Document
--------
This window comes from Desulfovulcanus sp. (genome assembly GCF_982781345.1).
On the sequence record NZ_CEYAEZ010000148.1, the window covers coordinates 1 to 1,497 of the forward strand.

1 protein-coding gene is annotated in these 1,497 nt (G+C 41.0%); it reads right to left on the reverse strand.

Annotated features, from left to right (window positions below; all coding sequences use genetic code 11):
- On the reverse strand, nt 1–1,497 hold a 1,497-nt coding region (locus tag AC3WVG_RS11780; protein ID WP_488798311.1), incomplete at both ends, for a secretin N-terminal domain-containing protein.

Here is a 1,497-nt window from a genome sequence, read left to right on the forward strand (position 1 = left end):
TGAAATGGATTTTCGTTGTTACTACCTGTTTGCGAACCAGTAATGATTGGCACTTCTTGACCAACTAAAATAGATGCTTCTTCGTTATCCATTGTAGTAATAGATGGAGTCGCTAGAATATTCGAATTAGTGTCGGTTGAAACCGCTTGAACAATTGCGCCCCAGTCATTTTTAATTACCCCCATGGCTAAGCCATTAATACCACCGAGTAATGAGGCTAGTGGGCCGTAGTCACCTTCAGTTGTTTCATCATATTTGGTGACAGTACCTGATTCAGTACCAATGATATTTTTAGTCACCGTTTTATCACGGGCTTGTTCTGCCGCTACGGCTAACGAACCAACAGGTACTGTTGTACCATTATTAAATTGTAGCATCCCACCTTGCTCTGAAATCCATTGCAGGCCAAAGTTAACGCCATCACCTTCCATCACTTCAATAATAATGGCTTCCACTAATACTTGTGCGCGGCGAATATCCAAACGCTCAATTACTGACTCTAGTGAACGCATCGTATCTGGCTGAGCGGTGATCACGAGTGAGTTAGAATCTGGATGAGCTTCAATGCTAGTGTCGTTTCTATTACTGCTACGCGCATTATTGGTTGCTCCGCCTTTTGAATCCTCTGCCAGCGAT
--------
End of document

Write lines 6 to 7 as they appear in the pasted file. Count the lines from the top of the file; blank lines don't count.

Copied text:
Here is a 1,497-nt window from a genome sequence, read left to right on the forward strand (position 1 = left end):
TGAAATGGATTTTCGTTGTTACTACCTGTTTGCGAACCAGTAATGATTGGCACTTCTTGACCAACTAAAATAGATGCTTCTTCGTTATCCATTGTAGTAATAGATGGAGTCGCTAGAATATTCGAATTAGTGTCGGTTGAAACCGCTTGAACAATTGCGCCCCAGTCATTTTTAATTACCCCCATGGCTAAGCCATTAATACCACCGAGTAATGAGGCTAGTGGGCCGTAGTCACCTTCAGTTGTTTCATCATATTTGGTGACAGTACCTGATTCAGTACCAATGATATTTTTAGTCACCGTTTTATCACGGGCTTGTTCTGCCGCTACGGCTAACGAACCAACAGGTACTGTTGTACCATTATTAAATTGTAGCATCCCACCTTGCTCTGAAATCCATTGCAGGCCAAAGTTAACGCCATCACCTTCCATCACTTCAATAATAATGGCTTCCACTAATACTTGTGCGCGGCGAATATCCAAACGCTCAATTACTGACTCTAGTGAACGCATCGTATCTGGCTGAGCGGTGATCACGAGTGAGTTAGAATCTGGATGAGCTTCAATGCTAGTGTCGTTTCTATTACTGCTACGCGCATTATTGGTTGCTCCGCCTTTTGAATCCTCTGCCAGCGAT